The House Appropriations Homeland Security subcommittee on Wednesday approved by voice vote its proposed $52.8 billion discretionary spending bill for the Department of Homeland Security, a measure that would add $387.3 million to the Biden administration’s request for fiscal year 2022 that begins on October 1.

The subcommittee’s recommendation will be marked up by the full committee on July 13.

The markup has bipartisan support in a number of areas, including proposed funding for the Coast Guard, the Cybersecurity and Infrastructure Security Agency (CISA), the Federal Emergency Management Agency, the Transportation Security Administration (TSA), the Secret Service, and science and technology.

However, the bill lacks complete bipartisan support due to differences over border security and immigration.

“The proposed investments are worthy of our support,” Rep. Chuck Fleischmann (R-Tenn.), the ranking member on the subcommittee, said about the areas of bipartisan agreement during the markup. “However, in order to get truly to the finish line, we must come to a reasonable agreement on the immigration issues and until that is done, I respectfully cannot support the bill in its current form.”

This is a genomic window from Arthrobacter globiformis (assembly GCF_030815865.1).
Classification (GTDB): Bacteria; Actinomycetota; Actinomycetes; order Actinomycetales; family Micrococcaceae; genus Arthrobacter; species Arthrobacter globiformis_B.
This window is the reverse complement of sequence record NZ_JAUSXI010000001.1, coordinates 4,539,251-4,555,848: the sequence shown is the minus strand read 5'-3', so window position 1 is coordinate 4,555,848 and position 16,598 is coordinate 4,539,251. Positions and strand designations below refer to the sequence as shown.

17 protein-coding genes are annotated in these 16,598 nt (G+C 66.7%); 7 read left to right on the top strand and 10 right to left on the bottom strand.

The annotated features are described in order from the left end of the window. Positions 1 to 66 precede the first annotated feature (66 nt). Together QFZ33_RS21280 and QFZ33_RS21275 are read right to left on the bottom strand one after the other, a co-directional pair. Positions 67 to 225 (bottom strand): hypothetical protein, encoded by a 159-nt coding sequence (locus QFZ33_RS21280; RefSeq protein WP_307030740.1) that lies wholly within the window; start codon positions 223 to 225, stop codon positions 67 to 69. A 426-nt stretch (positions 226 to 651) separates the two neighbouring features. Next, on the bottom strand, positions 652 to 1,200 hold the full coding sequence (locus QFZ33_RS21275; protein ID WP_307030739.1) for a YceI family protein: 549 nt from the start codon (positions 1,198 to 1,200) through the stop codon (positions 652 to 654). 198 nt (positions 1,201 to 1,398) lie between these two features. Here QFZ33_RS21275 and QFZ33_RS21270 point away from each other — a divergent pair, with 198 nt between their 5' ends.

The committee on Tuesday released a summary of the proposed DHS funding levels, with Customs and Border Protection taking the most significant hit versus the request to pay for increases elsewhere. The markup would provide $14.1 billion for CBP, $456 million below the request, and includes no funding for additional Border Patrol agents or border wall construction, a Republican priority that was championed by the former Trump administration. The funding proposal for CBP is $927 million below the enacted level for FY ’21.

The bill would also rescind $2.1 billion in prior year funding for the border wall.

Immigration and Customs Enforcement takes a slight hit in the bill versus the request. The bill proposes $7.9 billion for the agency, $1.6 billion less than Congress enacted in FY ’21 but just $19.5 million below the request for FY ’22.

The committee is proposing $13.2 billion for the Coast Guard, $301.3 million more than requested, $8.6 billion for TSA, level with FY ’21 and equal to the request, $2.4 billion for CISA, $288.7 million above the request, $830.4 million for the Science and Technology branch, $7.5 million more than requested, $437.5 million for the Countering Weapons of Mass Destruction Office, $10 million above the request, and $2.4 billion for the Management directorate, $123.9 million more than requested.